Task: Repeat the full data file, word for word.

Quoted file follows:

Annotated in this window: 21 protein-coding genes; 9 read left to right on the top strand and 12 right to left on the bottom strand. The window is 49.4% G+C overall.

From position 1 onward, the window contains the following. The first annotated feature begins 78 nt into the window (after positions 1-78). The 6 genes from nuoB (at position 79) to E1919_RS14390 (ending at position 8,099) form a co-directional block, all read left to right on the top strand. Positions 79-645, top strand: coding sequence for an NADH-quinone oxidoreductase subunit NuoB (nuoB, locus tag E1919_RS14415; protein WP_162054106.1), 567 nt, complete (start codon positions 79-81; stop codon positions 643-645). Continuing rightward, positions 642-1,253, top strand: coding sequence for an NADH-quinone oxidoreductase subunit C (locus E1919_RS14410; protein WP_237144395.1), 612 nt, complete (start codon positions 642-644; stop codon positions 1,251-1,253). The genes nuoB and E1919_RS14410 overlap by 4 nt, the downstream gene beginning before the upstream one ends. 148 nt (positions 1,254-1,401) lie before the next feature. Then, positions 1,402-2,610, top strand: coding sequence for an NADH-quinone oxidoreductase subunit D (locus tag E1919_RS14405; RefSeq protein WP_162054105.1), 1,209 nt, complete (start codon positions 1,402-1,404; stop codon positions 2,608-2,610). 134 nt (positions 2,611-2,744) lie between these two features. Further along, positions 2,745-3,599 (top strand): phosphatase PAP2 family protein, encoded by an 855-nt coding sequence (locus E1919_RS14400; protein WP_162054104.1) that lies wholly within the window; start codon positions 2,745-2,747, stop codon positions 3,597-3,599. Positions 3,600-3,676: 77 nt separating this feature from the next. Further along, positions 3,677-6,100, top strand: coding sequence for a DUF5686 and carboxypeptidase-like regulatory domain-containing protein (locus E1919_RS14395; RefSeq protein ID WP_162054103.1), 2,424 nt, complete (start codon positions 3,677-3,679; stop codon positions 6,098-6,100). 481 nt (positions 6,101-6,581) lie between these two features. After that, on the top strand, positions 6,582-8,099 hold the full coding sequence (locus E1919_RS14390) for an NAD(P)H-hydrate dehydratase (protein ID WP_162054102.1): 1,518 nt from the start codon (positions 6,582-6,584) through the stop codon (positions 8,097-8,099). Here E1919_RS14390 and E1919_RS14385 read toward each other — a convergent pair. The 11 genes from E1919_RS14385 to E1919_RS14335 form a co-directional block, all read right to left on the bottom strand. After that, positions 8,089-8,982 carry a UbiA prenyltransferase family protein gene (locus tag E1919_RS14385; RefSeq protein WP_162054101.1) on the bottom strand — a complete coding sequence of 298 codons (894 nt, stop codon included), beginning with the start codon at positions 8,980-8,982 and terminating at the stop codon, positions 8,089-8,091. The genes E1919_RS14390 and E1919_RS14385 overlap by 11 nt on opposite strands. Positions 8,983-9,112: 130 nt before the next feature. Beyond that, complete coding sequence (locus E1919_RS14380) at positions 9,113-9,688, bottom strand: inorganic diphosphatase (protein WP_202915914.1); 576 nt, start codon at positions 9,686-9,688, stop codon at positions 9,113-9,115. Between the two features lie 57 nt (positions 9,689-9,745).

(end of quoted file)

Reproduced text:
Annotated in this window: 21 protein-coding genes; 9 read left to right on the top strand and 12 right to left on the bottom strand. The window is 49.4% G+C overall.

From position 1 onward, the window contains the following. The first annotated feature begins 78 nt into the window (after positions 1-78). The 6 genes from nuoB (at position 79) to E1919_RS14390 (ending at position 8,099) form a co-directional block, all read left to right on the top strand. Positions 79-645, top strand: coding sequence for an NADH-quinone oxidoreductase subunit NuoB (nuoB, locus tag E1919_RS14415; protein WP_162054106.1), 567 nt, complete (start codon positions 79-81; stop codon positions 643-645). Continuing rightward, positions 642-1,253, top strand: coding sequence for an NADH-quinone oxidoreductase subunit C (locus E1919_RS14410; protein WP_237144395.1), 612 nt, complete (start codon positions 642-644; stop codon positions 1,251-1,253). The genes nuoB and E1919_RS14410 overlap by 4 nt, the downstream gene beginning before the upstream one ends. 148 nt (positions 1,254-1,401) lie before the next feature. Then, positions 1,402-2,610, top strand: coding sequence for an NADH-quinone oxidoreductase subunit D (locus tag E1919_RS14405; RefSeq protein WP_162054105.1), 1,209 nt, complete (start codon positions 1,402-1,404; stop codon positions 2,608-2,610). 134 nt (positions 2,611-2,744) lie between these two features. Further along, positions 2,745-3,599 (top strand): phosphatase PAP2 family protein, encoded by an 855-nt coding sequence (locus E1919_RS14400; protein WP_162054104.1) that lies wholly within the window; start codon positions 2,745-2,747, stop codon positions 3,597-3,599. Positions 3,600-3,676: 77 nt separating this feature from the next. Further along, positions 3,677-6,100, top strand: coding sequence for a DUF5686 and carboxypeptidase-like regulatory domain-containing protein (locus E1919_RS14395; RefSeq protein ID WP_162054103.1), 2,424 nt, complete (start codon positions 3,677-3,679; stop codon positions 6,098-6,100). 481 nt (positions 6,101-6,581) lie between these two features. After that, on the top strand, positions 6,582-8,099 hold the full coding sequence (locus E1919_RS14390) for an NAD(P)H-hydrate dehydratase (protein ID WP_162054102.1): 1,518 nt from the start codon (positions 6,582-6,584) through the stop codon (positions 8,097-8,099). Here E1919_RS14390 and E1919_RS14385 read toward each other — a convergent pair. The 11 genes from E1919_RS14385 to E1919_RS14335 form a co-directional block, all read right to left on the bottom strand. After that, positions 8,089-8,982 carry a UbiA prenyltransferase family protein gene (locus tag E1919_RS14385; RefSeq protein WP_162054101.1) on the bottom strand — a complete coding sequence of 298 codons (894 nt, stop codon included), beginning with the start codon at positions 8,980-8,982 and terminating at the stop codon, positions 8,089-8,091. The genes E1919_RS14390 and E1919_RS14385 overlap by 11 nt on opposite strands. Positions 8,983-9,112: 130 nt before the next feature. Beyond that, complete coding sequence (locus E1919_RS14380) at positions 9,113-9,688, bottom strand: inorganic diphosphatase (protein WP_202915914.1); 576 nt, start codon at positions 9,686-9,688, stop codon at positions 9,113-9,115. Between the two features lie 57 nt (positions 9,689-9,745).